As a personal injury firm here in the Baltimore area, we understand how a pleasant afternoon ride can turn into an unexpected trip to the emergency room for many a bicyclist. As automobile drivers, we can all sympathize with people who get caught up in a bad traffic accident. But however serious a car or trucking-related roadway crash, any similar circumstance that involves a bicycle or pedestrian can often end with tragic results.
The fact of the matter is that humans, no matter how well equipped with helmets and other protective clothing, are no match for a 3,000-pound motor vehicle. The mass of a passenger car, sport utility vehicle or minivan, much less a large commercial delivery truck, is many times that of a cyclist or jogger. Being hit by a car or truck can cause a person on foot or biking to impact the vehicle itself and more often fall to the ground and strike his or her head on hard pavement.
Helmets can go a long way toward protecting a person’s brain, but only to a certain extent. While bicycle safety experts would argue that a rider who uses a helmet has much better odds of surviving a traffic accident, the chances of sustaining serious closed-head trauma (also known as traumatic brain injury) is still quite high. As Maryland personal injury lawyers, I and my staff have seen the results of these kinds of car-to-bike and truck-to-bicycle impacts in which the rider suffered badly as a result of the collision.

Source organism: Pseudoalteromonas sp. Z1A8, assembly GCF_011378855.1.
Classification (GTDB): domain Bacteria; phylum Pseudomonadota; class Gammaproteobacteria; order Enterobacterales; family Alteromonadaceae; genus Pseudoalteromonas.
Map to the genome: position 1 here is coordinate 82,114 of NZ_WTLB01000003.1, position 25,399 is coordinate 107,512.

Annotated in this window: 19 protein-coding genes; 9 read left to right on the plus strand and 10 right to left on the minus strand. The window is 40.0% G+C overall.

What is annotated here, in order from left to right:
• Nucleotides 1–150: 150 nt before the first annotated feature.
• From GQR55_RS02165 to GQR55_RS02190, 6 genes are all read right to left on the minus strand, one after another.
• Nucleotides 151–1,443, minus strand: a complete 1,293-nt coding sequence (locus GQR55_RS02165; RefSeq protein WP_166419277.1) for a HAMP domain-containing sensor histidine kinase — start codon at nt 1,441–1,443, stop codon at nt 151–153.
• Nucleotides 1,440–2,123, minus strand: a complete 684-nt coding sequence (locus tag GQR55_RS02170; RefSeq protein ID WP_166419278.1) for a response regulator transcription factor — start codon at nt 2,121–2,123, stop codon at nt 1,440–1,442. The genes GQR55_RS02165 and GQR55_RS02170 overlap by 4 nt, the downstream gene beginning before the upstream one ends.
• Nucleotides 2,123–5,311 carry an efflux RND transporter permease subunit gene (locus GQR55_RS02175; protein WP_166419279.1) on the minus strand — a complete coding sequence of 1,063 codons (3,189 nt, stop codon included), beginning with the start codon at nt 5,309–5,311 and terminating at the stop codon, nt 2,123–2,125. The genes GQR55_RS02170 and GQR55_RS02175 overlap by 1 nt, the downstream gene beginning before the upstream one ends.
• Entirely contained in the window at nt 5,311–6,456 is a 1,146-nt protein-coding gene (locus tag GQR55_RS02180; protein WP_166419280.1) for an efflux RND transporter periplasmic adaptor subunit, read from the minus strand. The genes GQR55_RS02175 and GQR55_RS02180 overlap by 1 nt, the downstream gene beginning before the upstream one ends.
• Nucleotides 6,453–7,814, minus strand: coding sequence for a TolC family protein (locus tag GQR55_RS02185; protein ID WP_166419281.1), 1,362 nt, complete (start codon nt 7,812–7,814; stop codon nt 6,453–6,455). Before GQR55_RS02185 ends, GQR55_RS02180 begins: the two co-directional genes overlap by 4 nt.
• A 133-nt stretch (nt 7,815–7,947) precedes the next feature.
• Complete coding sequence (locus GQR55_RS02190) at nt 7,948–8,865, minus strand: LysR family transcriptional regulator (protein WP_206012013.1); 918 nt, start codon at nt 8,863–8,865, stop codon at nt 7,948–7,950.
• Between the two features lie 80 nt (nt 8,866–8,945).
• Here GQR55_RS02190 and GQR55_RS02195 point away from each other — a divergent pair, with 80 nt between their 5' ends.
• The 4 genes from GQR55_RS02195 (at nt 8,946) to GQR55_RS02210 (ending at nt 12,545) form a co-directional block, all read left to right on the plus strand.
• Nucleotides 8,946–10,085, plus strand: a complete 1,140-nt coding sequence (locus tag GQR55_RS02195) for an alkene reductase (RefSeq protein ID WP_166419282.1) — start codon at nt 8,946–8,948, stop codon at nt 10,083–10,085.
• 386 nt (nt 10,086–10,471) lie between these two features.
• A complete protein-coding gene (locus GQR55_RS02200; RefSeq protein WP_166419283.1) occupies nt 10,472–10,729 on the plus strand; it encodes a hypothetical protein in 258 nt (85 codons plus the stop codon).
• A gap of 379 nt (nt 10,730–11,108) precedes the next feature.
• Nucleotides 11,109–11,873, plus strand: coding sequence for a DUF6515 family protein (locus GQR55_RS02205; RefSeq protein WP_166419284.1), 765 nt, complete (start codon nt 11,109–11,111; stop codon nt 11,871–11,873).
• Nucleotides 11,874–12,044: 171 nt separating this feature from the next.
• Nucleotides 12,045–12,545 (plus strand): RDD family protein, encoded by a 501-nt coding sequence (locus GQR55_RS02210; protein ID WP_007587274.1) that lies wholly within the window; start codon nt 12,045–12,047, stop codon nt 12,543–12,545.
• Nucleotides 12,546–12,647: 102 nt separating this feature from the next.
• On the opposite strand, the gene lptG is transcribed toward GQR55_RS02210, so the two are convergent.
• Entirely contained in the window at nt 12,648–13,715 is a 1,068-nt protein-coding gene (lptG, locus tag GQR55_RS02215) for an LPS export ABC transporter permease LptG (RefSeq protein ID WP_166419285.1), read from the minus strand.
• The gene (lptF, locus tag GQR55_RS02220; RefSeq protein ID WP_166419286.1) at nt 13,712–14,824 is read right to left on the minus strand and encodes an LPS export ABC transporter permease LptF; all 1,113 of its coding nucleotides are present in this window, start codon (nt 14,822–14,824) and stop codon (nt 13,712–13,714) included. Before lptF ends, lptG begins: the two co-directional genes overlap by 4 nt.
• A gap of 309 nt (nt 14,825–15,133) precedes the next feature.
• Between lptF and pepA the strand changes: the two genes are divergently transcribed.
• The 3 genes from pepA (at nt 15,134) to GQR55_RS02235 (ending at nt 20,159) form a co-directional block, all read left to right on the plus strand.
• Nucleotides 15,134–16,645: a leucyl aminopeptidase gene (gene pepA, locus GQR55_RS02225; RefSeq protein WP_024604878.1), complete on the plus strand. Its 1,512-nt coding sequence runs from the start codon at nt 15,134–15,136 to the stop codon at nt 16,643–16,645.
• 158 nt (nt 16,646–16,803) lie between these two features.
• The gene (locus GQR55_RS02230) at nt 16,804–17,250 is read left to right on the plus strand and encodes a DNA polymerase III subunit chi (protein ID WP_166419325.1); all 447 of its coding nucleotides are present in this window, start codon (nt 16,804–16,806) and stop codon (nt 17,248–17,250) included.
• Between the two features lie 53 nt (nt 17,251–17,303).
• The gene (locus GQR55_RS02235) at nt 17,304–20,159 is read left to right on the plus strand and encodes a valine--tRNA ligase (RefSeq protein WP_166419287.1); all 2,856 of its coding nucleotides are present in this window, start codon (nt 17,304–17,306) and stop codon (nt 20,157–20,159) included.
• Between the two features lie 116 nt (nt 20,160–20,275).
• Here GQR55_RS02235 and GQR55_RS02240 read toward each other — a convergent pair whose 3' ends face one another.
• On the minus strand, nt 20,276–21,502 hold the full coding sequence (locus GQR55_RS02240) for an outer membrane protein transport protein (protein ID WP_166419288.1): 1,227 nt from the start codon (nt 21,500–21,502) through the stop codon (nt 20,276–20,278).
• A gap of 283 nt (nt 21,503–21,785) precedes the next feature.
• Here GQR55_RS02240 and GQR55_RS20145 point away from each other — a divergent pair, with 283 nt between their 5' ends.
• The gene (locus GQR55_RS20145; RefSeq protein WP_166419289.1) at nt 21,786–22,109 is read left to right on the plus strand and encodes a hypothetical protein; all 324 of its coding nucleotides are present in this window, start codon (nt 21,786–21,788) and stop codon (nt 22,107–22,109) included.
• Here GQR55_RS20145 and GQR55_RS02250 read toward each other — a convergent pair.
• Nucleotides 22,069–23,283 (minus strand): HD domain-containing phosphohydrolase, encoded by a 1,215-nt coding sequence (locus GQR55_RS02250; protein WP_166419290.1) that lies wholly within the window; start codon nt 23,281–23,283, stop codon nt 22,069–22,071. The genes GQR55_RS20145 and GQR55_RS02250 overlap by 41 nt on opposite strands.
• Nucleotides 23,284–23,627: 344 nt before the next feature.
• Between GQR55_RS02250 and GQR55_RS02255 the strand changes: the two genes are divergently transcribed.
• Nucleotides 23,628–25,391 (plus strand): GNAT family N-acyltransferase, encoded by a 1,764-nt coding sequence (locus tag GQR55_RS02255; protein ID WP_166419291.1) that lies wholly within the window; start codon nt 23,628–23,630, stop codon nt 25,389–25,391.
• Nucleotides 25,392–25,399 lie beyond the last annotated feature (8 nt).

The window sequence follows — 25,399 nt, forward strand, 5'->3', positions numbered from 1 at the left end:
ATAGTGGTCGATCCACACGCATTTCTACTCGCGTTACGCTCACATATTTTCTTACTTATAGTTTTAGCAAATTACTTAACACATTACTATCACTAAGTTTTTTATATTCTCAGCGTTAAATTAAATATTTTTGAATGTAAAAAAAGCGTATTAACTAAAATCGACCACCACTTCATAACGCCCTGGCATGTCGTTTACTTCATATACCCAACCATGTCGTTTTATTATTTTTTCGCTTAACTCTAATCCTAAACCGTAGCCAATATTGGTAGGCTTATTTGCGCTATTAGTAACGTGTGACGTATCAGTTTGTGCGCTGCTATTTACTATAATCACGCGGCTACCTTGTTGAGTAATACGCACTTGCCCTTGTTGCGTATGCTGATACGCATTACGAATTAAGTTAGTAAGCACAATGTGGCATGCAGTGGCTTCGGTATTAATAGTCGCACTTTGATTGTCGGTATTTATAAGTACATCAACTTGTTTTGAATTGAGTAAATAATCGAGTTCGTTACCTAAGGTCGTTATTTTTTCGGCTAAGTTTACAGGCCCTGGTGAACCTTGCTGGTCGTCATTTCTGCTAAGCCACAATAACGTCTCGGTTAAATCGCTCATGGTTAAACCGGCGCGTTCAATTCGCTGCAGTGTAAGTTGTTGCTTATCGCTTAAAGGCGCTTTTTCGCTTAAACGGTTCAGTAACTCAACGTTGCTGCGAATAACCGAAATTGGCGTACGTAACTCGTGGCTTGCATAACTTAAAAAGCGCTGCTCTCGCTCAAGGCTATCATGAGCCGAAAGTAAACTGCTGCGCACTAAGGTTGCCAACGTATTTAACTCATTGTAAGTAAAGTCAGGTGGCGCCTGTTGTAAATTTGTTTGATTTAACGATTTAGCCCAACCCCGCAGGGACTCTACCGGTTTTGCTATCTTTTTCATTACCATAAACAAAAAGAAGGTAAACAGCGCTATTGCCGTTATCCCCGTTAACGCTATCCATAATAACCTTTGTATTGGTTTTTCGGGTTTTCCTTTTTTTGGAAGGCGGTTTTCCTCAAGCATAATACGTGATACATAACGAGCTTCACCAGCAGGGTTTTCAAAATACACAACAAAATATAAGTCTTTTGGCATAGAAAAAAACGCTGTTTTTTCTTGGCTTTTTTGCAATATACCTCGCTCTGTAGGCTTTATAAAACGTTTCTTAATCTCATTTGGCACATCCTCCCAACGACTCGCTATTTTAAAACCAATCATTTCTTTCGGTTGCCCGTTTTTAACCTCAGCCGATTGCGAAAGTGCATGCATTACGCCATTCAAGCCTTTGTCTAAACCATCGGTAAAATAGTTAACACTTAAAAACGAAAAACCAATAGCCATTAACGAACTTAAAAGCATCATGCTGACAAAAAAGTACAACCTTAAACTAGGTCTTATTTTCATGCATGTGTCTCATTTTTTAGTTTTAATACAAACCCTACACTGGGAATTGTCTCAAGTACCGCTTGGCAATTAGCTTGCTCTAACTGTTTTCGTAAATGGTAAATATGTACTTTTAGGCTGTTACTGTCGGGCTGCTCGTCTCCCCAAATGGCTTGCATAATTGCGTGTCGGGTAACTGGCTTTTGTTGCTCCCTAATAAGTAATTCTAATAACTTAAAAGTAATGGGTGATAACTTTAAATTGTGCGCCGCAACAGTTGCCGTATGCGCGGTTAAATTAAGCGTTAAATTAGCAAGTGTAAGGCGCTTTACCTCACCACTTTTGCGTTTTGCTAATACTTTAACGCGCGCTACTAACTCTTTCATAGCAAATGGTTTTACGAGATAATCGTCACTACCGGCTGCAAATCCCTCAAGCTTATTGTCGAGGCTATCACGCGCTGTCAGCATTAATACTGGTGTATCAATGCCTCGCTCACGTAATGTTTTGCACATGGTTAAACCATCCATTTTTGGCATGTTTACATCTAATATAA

Quite frankly, it only takes a moment’s inattention on a busy street to get someone seriously hurt or killed. Bicycle riders, recreational runners and even pedestrians walking to school or work should always exercise extreme caution when traveling near or alongside motor vehicle traffic.
Although it’s nearly impossible for any pedestrian or cyclist to fully protect themselves from the many and varied automobile accident scenarios, being aware of the potential dangers and actively avoiding those situations that could increase the likelihood of an accident can go a long way toward improving one’s chances of getting home safely and avoiding a trip to the hospital. This goes for individuals who live in rural settings as much as for those in more densely populated metropolitan areas like Baltimore and Washington, D.C.
Accidents like the one we read about involving a well-known Canton-area restaurant owner only serve to remind us of the tenuousness of life and how easily a bicyclist or jogger can be injured or killed as a result of a traffic incident. The event in question involved 49-year-old Patrick MCusker, who was best known for his two neighborhood restaurants, Nacho Mama’s and Mama’s on the Half Shell in the Baltimore area.
According to police reports, McCusker was riding his bicycle along a stretch of the Coastal Highway in Ocean City when he collided with a city bus near the 132nd Street intersection. The crash occurred sometime after 8pm on a Friday evening, according to police officials. Following the bike-bus collision, Mr. McCusker was apparently given medical attention at the scene and then quickly transported by emergency response personnel to Atlantic General Hospital for emergency care. News reports indicate that the man was subsequently taken to Peninsula Medical Center in Salisbury for further treatment of his injuries; however, it appears that doctors could not help him and he passed away not long after.
Canton Restaurant Owner Remembered, WBAL.com, Sunday, August 26, 2012